Then the British and French got stuck into it and carved it up into the dysfunctional mess it is today. The version that the west is now so afraid of. The version which has bred extremism, intolerance and an ultra conservative way of life.

If ever there was an example of "if it ain't broke, don't fix it" this is it. Now it seems beyond fixing.

If you can access iPlayer, I recommend watching it.
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  #988  
Old 20.10.2009, 15:34
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Re: Mosques with or without Minaret?

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Personally my beef isn't with Islam. What I dislike are militant religions that increasingly seek to interfere with politics, and those are Islam and Christianity in Europe. But make no mistake, there are also militant Hindus, militant Buddhists (inform yourself about state Buddhism in Thailand and SEA for example) etc who to this day try to expand their field of influence in secular states of varying degrees, mostly with negative effects on the overall performance and peace of a country.
I percieve Europe as secular, not as Christian, and to increasingly turn to Evangelic Christianity to counter Islamic influence is to fight fire with oil.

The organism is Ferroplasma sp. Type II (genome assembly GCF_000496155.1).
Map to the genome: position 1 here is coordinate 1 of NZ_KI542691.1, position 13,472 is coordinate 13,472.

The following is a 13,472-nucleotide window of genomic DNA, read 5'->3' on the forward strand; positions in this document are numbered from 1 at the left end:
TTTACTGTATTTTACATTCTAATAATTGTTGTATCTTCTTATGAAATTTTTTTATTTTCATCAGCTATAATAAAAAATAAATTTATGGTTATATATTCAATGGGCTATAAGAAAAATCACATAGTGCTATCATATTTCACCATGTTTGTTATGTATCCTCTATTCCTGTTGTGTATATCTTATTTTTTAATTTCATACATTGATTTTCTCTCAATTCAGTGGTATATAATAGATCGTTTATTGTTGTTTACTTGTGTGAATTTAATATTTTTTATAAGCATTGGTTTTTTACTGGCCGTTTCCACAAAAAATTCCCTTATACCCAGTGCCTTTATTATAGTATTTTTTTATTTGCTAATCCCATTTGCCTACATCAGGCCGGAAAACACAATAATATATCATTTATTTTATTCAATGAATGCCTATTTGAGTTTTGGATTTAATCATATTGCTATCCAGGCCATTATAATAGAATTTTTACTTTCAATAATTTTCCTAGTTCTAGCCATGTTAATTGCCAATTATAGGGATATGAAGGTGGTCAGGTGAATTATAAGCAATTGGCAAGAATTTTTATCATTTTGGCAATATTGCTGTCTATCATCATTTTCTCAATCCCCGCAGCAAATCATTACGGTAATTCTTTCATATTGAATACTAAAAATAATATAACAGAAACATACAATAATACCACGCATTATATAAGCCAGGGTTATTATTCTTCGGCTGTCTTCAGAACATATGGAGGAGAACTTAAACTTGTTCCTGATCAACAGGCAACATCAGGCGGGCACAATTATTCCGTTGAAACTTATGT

I want a level, equal playground for all religions in Switzerland, but it should be strictly limited to the private sector. I don't like noisy towers in Switzerland, but let's rather forbid noisy towers instead of Minarets.
While their are Hindu terrorists and Buddhist fundamentalists, they are LOCAL and have no interest in shaping the politics of the West. What Buddhists in Thailand are up to is of next to no concern to me. However problems with islam have global ramifications.
  #989  
Old 20.10.2009, 15:35
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Re: Mosques with or without Minaret?

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2. Those in the 2nd category (Canadian_dude, etc.) are genuinely worried about the expansion of Islam in the West. It is not that they are racist - they too support civil liberties and freedom of belief, and are perfectly o.k. with other religions.